Jonathan in Being a Social Justice Ally pin-pointed why he is a part of the feminist movement and I thought it was great. He talks about what has become of him being a feminist; “The benefits are well worth the effort. I’ve gained a better understanding of my position as a man in interpersonal relationships and how to make choices that consider my community.” If only every man were to think like this. It took a long time to break the mold of feminism and for women to hold jobs that once were male only, blacks have come a long way also. I feel that if men like Jonathon and Matthue and even Farrais from What a Feminist Looks Like from blog seven, they are breaking the mold of men in the feminist movement slowly but surely!

Ashley Halpin said...

During this class, my definition of masculinity has changed in the fact that I now see there are many different types of masculinity. Even as Americans, the definition of masculinity varies greatly especially when viewing them through race and class, but variation exists even within these contexts. While I knew this already, it became clearer to me that masculinity is not permanently fixed and that it has been changing and will continue to change. Often times in class and when reading the articles, discussion emphasized that we can change what it means to be a man and to be manly for the better. I guess I learned that masculinity is not the problem; it is the negative things we define as masculine that is the issue, such as violence.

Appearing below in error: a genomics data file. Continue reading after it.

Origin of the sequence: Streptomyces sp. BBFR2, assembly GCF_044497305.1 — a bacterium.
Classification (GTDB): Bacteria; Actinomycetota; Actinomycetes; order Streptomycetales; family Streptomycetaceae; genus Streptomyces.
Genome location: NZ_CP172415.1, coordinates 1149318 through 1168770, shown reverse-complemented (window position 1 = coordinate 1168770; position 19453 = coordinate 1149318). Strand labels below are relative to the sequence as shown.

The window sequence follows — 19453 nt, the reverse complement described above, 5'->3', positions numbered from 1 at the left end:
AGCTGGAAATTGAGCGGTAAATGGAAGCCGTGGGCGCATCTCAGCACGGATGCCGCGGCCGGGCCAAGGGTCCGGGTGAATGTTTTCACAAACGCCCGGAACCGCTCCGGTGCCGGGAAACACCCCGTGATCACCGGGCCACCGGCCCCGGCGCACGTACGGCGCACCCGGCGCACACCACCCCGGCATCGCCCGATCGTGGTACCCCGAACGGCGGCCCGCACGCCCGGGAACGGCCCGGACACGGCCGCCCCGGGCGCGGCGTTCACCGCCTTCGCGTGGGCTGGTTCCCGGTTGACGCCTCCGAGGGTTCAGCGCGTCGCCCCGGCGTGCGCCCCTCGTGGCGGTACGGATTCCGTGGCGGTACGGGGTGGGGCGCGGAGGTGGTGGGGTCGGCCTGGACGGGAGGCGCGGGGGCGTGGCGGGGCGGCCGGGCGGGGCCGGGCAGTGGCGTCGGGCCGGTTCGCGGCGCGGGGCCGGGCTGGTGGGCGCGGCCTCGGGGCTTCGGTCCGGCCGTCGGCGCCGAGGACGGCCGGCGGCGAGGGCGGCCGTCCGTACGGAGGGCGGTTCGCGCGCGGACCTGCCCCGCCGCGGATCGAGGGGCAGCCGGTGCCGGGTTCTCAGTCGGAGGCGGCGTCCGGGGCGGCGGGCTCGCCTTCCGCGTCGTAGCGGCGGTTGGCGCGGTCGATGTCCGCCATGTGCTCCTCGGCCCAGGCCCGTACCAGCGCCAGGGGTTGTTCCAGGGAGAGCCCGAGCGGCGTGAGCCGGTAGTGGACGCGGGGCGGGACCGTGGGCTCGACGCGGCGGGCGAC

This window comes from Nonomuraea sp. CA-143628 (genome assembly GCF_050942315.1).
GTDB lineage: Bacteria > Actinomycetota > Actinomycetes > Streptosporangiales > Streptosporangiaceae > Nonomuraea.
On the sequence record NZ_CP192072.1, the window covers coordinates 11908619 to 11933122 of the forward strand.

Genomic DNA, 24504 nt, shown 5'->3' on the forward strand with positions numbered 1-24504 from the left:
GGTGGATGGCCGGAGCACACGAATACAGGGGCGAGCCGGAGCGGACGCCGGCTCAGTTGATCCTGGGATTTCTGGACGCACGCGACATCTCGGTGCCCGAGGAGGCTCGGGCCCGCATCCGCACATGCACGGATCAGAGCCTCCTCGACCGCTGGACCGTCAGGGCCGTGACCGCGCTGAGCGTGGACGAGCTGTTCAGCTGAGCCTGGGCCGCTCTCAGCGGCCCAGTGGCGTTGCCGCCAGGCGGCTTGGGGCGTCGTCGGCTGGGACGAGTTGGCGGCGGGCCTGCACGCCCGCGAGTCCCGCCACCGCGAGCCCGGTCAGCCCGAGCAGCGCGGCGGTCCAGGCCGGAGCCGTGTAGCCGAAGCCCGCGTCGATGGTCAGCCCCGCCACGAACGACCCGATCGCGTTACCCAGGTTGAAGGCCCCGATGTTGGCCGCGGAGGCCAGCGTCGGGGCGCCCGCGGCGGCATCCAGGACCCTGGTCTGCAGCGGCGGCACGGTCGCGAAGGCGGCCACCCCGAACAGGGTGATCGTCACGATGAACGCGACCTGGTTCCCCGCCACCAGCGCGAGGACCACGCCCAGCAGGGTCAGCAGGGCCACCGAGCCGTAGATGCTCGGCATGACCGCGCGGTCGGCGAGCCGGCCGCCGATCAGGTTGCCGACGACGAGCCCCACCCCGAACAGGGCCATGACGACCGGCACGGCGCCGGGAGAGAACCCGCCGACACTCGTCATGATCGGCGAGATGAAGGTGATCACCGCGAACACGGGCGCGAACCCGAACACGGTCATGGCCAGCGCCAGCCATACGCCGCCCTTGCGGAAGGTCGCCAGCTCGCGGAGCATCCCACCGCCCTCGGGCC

I do not think that there is a consensus of what exactly men should be doing within the feminist movement. However, I think most would agree that men should participate, but not lead. Jonathan Ravarino, author of Being a Social Justice Ally: A Feminist’s Perspective on Preventing Male Violence, said, “One thing I do is to take responsibility for my privilege by using it to work for good purposes. Emerging research indicates, for example, that college men are more receptive to learning about rape myths and sexual violence if men provide the workshops or education sessions.” I understand the reasoning behind this, but I also see the danger, as does the author.

First, if men only listen to other men about these issues, then we are perpetuating the male privilege of men not truly listening to women’s voices. If, however, a male speaker would address this issue by plainly stating if a woman would have given this same workshop or speech, then she would probably not have been taken as seriously, it might help to change this problem of male privilege. If not addressed, then we are basically still stuck in the same cycle.